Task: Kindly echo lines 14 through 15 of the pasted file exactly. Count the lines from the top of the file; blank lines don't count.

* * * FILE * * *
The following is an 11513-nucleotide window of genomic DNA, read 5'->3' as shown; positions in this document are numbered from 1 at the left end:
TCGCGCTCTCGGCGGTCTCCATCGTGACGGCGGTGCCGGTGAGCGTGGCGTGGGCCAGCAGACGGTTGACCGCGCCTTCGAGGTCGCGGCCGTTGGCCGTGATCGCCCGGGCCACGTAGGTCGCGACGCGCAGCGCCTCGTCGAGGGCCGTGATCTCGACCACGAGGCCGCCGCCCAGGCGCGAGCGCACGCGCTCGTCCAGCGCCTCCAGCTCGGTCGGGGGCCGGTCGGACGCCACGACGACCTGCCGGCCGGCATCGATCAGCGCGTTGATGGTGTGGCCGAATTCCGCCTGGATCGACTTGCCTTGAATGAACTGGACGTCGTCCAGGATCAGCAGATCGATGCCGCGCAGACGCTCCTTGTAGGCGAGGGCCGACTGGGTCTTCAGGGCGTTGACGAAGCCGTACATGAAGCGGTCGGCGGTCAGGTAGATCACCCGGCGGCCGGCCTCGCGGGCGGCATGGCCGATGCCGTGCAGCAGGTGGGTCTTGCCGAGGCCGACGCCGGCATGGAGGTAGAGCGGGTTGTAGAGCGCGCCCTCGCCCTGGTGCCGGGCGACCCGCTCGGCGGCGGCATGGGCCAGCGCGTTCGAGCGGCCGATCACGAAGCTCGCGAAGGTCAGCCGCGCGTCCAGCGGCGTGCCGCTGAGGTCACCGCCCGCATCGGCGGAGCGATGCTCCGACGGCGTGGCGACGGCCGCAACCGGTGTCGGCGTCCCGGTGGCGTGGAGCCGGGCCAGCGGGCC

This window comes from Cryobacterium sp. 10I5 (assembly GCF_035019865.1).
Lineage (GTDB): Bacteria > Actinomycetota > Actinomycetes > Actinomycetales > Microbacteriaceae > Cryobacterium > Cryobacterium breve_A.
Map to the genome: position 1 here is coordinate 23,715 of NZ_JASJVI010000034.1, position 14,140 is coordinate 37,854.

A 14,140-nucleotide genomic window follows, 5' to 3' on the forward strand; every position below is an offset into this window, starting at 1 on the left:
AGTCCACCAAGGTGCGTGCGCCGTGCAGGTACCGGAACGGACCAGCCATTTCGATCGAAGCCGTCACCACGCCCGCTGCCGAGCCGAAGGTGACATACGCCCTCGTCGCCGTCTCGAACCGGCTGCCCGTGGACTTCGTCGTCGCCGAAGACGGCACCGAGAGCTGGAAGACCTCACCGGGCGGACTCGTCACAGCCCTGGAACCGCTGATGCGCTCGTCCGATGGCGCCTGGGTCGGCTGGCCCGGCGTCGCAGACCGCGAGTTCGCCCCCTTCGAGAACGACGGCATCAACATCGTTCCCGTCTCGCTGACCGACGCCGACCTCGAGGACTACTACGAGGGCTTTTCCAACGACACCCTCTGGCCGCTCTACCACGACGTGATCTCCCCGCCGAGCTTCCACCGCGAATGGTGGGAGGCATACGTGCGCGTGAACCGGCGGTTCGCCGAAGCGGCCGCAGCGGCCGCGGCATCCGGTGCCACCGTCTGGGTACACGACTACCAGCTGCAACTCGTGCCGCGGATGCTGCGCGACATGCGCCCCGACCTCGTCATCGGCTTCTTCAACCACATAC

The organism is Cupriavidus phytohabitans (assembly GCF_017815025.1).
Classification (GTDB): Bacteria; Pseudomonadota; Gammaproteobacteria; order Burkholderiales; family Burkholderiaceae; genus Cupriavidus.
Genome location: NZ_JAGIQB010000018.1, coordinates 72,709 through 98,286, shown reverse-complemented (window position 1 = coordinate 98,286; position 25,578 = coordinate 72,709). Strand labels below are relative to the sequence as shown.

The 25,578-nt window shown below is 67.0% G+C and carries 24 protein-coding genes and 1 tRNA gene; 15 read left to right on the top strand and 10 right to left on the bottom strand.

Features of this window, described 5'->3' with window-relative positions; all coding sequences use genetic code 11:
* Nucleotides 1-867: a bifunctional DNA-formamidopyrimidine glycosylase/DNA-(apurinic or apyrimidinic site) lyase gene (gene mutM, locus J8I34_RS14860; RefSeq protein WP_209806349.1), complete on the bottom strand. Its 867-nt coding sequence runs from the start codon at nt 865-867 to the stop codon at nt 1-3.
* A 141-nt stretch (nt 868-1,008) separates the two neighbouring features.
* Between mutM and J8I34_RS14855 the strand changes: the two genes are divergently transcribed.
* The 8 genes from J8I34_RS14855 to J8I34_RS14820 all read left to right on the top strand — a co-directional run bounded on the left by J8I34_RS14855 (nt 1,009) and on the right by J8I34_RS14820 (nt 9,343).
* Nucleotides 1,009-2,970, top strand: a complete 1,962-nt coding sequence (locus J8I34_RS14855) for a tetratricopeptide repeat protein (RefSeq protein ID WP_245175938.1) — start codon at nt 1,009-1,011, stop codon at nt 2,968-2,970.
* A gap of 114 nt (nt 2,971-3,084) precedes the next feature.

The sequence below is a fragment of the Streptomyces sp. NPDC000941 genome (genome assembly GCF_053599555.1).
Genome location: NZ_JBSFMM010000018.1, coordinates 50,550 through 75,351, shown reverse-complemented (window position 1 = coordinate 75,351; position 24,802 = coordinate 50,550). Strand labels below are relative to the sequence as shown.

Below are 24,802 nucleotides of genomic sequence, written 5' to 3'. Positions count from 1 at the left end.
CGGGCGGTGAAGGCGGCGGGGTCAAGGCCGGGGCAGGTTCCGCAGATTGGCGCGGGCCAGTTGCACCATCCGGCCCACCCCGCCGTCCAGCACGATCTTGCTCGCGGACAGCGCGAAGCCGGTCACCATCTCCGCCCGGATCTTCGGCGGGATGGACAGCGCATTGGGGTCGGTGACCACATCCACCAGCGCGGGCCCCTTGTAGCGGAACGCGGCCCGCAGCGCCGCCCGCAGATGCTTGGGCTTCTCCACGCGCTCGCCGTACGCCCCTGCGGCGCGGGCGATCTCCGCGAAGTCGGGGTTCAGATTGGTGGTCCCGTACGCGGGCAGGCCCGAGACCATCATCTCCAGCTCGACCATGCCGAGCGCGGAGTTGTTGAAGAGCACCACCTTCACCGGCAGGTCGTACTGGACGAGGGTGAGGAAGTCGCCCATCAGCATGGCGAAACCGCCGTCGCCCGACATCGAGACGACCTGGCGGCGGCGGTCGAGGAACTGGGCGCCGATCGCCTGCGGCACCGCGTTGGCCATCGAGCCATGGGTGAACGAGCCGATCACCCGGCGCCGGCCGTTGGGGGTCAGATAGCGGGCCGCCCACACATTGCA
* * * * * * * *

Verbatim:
* A 141-nt stretch (nt 868-1,008) separates the two neighbouring features.
* Between mutM and J8I34_RS14855 the strand changes: the two genes are divergently transcribed.